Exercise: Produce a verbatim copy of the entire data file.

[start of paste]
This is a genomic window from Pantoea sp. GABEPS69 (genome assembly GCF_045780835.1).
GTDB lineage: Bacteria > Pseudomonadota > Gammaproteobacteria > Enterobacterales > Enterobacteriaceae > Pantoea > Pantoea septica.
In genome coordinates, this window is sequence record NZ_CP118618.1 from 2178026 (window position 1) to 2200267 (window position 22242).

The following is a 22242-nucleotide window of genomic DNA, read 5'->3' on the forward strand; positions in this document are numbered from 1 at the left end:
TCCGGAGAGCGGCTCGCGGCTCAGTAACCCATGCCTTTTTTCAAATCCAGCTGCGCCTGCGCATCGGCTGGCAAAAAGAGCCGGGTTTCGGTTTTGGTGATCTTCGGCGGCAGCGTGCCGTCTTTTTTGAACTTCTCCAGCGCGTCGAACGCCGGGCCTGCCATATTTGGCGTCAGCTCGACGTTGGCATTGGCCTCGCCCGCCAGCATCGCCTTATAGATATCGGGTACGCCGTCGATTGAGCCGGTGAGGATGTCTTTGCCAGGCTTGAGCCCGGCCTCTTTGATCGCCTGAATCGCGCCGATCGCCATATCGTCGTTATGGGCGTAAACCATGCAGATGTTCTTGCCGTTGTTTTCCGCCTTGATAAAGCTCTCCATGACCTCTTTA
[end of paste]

This is a genomic window from Pantoea sp. GABEPS69 (genome assembly GCF_045780835.1).
GTDB lineage: Bacteria > Pseudomonadota > Gammaproteobacteria > Enterobacterales > Enterobacteriaceae > Pantoea > Pantoea septica.
In genome coordinates, this window is sequence record NZ_CP118618.1 from 2178026 (window position 1) to 2200267 (window position 22242).

The following is a 22242-nucleotide window of genomic DNA, read 5'->3' on the forward strand; positions in this document are numbered from 1 at the left end:
TCCGGAGAGCGGCTCGCGGCTCAGTAACCCATGCCTTTTTTCAAATCCAGCTGCGCCTGCGCATCGGCTGGCAAAAAGAGCCGGGTTTCGGTTTTGGTGATCTTCGGCGGCAGCGTGCCGTCTTTTTTGAACTTCTCCAGCGCGTCGAACGCCGGGCCTGCCATATTTGGCGTCAGCTCGACGTTGGCATTGGCCTCGCCCGCCAGCATCGCCTTATAGATATCGGGTACGCCGTCGATTGAGCCGGTGAGGATGTCTTTGCCAGGCTTGAGCCCGGCCTCTTTGATCGCCTGAATCGCGCCGATCGCCATATCGTCGTTATGGGCGTAAACCATGCAGATGTTCTTGCCGTTGTTTTCCGCCTTGATAAAGCTCTCCATGACCTCTTTA